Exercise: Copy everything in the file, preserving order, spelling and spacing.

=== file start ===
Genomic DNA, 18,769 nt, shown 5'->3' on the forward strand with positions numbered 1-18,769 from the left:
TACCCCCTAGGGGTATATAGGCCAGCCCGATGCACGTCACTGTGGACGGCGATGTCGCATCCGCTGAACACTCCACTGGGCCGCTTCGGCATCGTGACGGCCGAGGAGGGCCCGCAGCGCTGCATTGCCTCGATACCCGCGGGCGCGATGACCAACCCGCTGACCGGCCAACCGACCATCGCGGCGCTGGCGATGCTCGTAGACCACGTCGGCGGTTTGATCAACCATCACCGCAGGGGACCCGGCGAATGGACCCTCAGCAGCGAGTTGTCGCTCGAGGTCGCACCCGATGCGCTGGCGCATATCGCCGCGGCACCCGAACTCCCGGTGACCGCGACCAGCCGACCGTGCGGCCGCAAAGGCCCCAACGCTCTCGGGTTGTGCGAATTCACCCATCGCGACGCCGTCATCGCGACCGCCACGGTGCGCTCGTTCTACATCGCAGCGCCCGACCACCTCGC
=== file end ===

Genomic DNA, 18,769 nt, shown 5'->3' on the forward strand with positions numbered 1-18,769 from the left:
TACCCCCTAGGGGTATATAGGCCAGCCCGATGCACGTCACTGTGGACGGCGATGTCGCATCCGCTGAACACTCCACTGGGCCGCTTCGGCATCGTGACGGCCGAGGAGGGCCCGCAGCGCTGCATTGCCTCGATACCCGCGGGCGCGATGACCAACCCGCTGACCGGCCAACCGACCATCGCGGCGCTGGCGATGCTCGTAGACCACGTCGGCGGTTTGATCAACCATCACCGCAGGGGACCCGGCGAATGGACCCTCAGCAGCGAGTTGTCGCTCGAGGTCGCACCCGATGCGCTGGCGCATATCGCCGCGGCACCCGAACTCCCGGTGACCGCGACCAGCCGACCGTGCGGCCGCAAAGGCCCCAACGCTCTCGGGTTGTGCGAATTCACCCATCGCGACGCCGTCATCGCGACCGCCACGGTGCGCTCGTTCTACATCGCAGCGCCCGACCACCTCGC